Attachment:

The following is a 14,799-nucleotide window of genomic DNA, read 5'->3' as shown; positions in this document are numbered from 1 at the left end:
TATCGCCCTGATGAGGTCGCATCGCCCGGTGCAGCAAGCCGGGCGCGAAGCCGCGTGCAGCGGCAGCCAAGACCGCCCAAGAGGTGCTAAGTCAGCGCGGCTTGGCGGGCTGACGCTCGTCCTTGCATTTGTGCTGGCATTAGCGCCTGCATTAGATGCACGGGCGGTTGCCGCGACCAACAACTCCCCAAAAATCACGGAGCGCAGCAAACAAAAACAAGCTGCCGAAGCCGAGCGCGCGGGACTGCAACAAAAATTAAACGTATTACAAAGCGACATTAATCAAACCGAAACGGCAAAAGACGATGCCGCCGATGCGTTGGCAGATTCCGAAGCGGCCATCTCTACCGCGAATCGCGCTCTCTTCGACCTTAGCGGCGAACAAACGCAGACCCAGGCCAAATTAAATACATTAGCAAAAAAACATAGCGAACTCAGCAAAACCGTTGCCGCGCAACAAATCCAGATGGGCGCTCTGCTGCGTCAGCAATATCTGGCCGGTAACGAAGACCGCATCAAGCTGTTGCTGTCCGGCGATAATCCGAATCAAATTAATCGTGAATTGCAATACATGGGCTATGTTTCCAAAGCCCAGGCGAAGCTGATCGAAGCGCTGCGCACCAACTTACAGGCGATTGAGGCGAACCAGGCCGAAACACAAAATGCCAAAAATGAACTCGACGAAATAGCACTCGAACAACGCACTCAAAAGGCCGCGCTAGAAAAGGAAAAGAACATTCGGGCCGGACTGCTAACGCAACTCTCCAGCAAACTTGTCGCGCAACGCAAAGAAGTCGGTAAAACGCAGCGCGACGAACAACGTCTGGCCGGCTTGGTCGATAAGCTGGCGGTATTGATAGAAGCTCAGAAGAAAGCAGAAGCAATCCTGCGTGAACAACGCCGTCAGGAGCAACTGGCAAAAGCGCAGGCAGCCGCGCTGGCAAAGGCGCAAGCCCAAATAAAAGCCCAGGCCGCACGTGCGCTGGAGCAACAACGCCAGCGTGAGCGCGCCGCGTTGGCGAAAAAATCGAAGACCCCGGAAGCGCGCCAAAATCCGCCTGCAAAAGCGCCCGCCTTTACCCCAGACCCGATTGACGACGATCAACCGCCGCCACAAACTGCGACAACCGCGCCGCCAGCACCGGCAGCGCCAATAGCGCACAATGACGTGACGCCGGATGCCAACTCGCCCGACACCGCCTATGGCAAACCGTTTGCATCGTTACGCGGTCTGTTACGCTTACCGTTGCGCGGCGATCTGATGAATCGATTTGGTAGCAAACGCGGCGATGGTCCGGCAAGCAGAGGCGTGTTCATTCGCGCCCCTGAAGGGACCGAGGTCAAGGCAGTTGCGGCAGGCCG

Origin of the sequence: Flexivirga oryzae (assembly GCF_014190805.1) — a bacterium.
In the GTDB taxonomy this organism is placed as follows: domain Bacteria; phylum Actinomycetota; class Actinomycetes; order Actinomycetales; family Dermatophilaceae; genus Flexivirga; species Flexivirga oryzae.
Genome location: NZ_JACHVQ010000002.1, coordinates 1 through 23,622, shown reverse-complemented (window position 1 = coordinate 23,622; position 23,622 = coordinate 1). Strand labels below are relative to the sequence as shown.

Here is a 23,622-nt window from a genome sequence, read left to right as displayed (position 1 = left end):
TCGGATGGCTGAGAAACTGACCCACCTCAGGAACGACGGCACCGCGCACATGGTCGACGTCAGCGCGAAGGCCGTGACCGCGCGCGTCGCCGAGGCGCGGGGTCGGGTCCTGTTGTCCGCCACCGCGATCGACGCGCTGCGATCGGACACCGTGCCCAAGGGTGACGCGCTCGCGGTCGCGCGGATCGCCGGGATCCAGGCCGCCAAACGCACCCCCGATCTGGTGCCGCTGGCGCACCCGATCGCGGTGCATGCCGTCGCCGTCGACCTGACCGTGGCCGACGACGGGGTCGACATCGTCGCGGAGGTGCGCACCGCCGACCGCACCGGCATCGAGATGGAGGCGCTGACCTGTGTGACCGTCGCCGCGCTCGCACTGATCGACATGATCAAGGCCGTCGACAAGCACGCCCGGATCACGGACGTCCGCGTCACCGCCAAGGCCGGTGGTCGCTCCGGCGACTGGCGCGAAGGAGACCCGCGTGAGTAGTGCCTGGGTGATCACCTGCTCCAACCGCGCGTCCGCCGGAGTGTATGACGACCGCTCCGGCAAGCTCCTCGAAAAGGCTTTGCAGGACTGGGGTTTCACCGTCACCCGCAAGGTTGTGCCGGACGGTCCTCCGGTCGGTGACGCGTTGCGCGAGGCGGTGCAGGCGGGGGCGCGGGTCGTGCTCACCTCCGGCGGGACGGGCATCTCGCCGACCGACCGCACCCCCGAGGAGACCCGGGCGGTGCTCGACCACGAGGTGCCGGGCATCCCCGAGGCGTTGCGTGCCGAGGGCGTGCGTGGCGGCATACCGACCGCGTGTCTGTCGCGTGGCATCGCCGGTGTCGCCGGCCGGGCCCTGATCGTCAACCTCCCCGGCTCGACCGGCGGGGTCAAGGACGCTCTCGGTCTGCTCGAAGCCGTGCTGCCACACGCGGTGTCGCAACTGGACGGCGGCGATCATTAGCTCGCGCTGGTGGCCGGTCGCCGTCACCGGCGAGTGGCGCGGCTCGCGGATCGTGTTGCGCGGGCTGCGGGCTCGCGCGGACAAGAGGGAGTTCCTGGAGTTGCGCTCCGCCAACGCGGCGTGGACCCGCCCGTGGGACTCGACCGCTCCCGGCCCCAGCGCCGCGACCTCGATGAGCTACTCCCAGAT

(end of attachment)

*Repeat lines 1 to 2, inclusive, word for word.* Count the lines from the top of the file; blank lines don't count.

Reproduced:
The following is a 14,799-nucleotide window of genomic DNA, read 5'->3' as shown; positions in this document are numbered from 1 at the left end:
TATCGCCCTGATGAGGTCGCATCGCCCGGTGCAGCAAGCCGGGCGCGAAGCCGCGTGCAGCGGCAGCCAAGACCGCCCAAGAGGTGCTAAGTCAGCGCGGCTTGGCGGGCTGACGCTCGTCCTTGCATTTGTGCTGGCATTAGCGCCTGCATTAGATGCACGGGCGGTTGCCGCGACCAACAACTCCCCAAAAATCACGGAGCGCAGCAAACAAAAACAAGCTGCCGAAGCCGAGCGCGCGGGACTGCAACAAAAATTAAACGTATTACAAAGCGACATTAATCAAACCGAAACGGCAAAAGACGATGCCGCCGATGCGTTGGCAGATTCCGAAGCGGCCATCTCTACCGCGAATCGCGCTCTCTTCGACCTTAGCGGCGAACAAACGCAGACCCAGGCCAAATTAAATACATTAGCAAAAAAACATAGCGAACTCAGCAAAACCGTTGCCGCGCAACAAATCCAGATGGGCGCTCTGCTGCGTCAGCAATATCTGGCCGGTAACGAAGACCGCATCAAGCTGTTGCTGTCCGGCGATAATCCGAATCAAATTAATCGTGAATTGCAATACATGGGCTATGTTTCCAAAGCCCAGGCGAAGCTGATCGAAGCGCTGCGCACCAACTTACAGGCGATTGAGGCGAACCAGGCCGAAACACAAAATGCCAAAAATGAACTCGACGAAATAGCACTCGAACAACGCACTCAAAAGGCCGCGCTAGAAAAGGAAAAGAACATTCGGGCCGGACTGCTAACGCAACTCTCCAGCAAACTTGTCGCGCAACGCAAAGAAGTCGGTAAAACGCAGCGCGACGAACAACGTCTGGCCGGCTTGGTCGATAAGCTGGCGGTATTGATAGAAGCTCAGAAGAAAGCAGAAGCAATCCTGCGTGAACAACGCCGTCAGGAGCAACTGGCAAAAGCGCAGGCAGCCGCGCTGGCAAAGGCGCAAGCCCAAATAAAAGCCCAGGCCGCACGTGCGCTGGAGCAACAACGCCAGCGTGAGCGCGCCGCGTTGGCGAAAAAATCGAAGACCCCGGAAGCGCGCCAAAATCCGCCTGCAAAAGCGCCCGCCTTTACCCCAGACCCGATTGACGACGATCAACCGCCGCCACAAACTGCGACAACCGCGCCGCCAGCACCGGCAGCGCCAATAGCGCACAATGACGTGACGCCGGATGCCAACTCGCCCGACACCGCCTATGGCAAACCGTTTGCATCGTTACGCGGTCTGTTACGCTTACCGTTGCGCGGCGATCTGATGAATCGATTTGGTAGCAAACGCGGCGATGGTCCGGCAAGCAGAGGCGTGTTCATTCGCGCCCCTGAAGGGACCGAGGTCAAGGCAGTTGCGGCAGGCCG